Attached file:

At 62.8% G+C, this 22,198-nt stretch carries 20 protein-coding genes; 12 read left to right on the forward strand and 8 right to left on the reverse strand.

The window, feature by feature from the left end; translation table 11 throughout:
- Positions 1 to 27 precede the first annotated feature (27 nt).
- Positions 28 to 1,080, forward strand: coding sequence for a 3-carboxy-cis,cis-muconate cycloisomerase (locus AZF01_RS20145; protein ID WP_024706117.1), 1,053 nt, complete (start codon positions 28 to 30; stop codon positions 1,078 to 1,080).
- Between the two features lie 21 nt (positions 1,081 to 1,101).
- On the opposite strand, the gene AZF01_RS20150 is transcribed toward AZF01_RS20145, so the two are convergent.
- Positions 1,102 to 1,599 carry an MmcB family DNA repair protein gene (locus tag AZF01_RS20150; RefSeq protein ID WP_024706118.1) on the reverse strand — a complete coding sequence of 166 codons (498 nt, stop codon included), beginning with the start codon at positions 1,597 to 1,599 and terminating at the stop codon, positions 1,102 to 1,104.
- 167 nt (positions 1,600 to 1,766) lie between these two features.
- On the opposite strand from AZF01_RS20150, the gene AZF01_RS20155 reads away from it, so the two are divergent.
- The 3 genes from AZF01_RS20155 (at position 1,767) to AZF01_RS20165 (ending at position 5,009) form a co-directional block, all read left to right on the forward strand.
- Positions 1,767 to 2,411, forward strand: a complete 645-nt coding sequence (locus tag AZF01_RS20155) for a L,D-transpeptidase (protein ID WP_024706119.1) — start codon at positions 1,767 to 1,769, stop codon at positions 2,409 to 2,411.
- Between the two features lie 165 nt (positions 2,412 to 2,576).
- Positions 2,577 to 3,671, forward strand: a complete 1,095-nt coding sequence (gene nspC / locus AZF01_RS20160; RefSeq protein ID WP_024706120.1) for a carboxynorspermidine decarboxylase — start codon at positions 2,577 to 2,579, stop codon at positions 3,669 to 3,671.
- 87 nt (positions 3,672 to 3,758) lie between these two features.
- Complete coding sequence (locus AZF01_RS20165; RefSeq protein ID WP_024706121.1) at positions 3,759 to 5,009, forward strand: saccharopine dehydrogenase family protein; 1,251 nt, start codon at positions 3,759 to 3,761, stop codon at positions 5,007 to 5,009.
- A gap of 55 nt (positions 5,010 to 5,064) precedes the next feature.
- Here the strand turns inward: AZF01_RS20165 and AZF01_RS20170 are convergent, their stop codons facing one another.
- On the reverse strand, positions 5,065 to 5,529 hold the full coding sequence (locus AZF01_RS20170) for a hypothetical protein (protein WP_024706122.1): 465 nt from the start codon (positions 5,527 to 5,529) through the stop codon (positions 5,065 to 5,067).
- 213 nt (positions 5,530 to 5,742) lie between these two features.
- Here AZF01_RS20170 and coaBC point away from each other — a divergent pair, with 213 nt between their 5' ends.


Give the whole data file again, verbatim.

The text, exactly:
At 62.8% G+C, this 22,198-nt stretch carries 20 protein-coding genes; 12 read left to right on the forward strand and 8 right to left on the reverse strand.

The window, feature by feature from the left end; translation table 11 throughout:
- Positions 1 to 27 precede the first annotated feature (27 nt).
- Positions 28 to 1,080, forward strand: coding sequence for a 3-carboxy-cis,cis-muconate cycloisomerase (locus AZF01_RS20145; protein ID WP_024706117.1), 1,053 nt, complete (start codon positions 28 to 30; stop codon positions 1,078 to 1,080).
- Between the two features lie 21 nt (positions 1,081 to 1,101).
- On the opposite strand, the gene AZF01_RS20150 is transcribed toward AZF01_RS20145, so the two are convergent.
- Positions 1,102 to 1,599 carry an MmcB family DNA repair protein gene (locus tag AZF01_RS20150; RefSeq protein ID WP_024706118.1) on the reverse strand — a complete coding sequence of 166 codons (498 nt, stop codon included), beginning with the start codon at positions 1,597 to 1,599 and terminating at the stop codon, positions 1,102 to 1,104.
- 167 nt (positions 1,600 to 1,766) lie between these two features.
- On the opposite strand from AZF01_RS20150, the gene AZF01_RS20155 reads away from it, so the two are divergent.
- The 3 genes from AZF01_RS20155 (at position 1,767) to AZF01_RS20165 (ending at position 5,009) form a co-directional block, all read left to right on the forward strand.
- Positions 1,767 to 2,411, forward strand: a complete 645-nt coding sequence (locus tag AZF01_RS20155) for a L,D-transpeptidase (protein ID WP_024706119.1) — start codon at positions 1,767 to 1,769, stop codon at positions 2,409 to 2,411.
- Between the two features lie 165 nt (positions 2,412 to 2,576).
- Positions 2,577 to 3,671, forward strand: a complete 1,095-nt coding sequence (gene nspC / locus AZF01_RS20160; RefSeq protein ID WP_024706120.1) for a carboxynorspermidine decarboxylase — start codon at positions 2,577 to 2,579, stop codon at positions 3,669 to 3,671.
- 87 nt (positions 3,672 to 3,758) lie between these two features.
- Complete coding sequence (locus AZF01_RS20165; RefSeq protein ID WP_024706121.1) at positions 3,759 to 5,009, forward strand: saccharopine dehydrogenase family protein; 1,251 nt, start codon at positions 3,759 to 3,761, stop codon at positions 5,007 to 5,009.
- A gap of 55 nt (positions 5,010 to 5,064) precedes the next feature.
- Here the strand turns inward: AZF01_RS20165 and AZF01_RS20170 are convergent, their stop codons facing one another.
- On the reverse strand, positions 5,065 to 5,529 hold the full coding sequence (locus AZF01_RS20170) for a hypothetical protein (protein WP_024706122.1): 465 nt from the start codon (positions 5,527 to 5,529) through the stop codon (positions 5,065 to 5,067).
- 213 nt (positions 5,530 to 5,742) lie between these two features.
- Here AZF01_RS20170 and coaBC point away from each other — a divergent pair, with 213 nt between their 5' ends.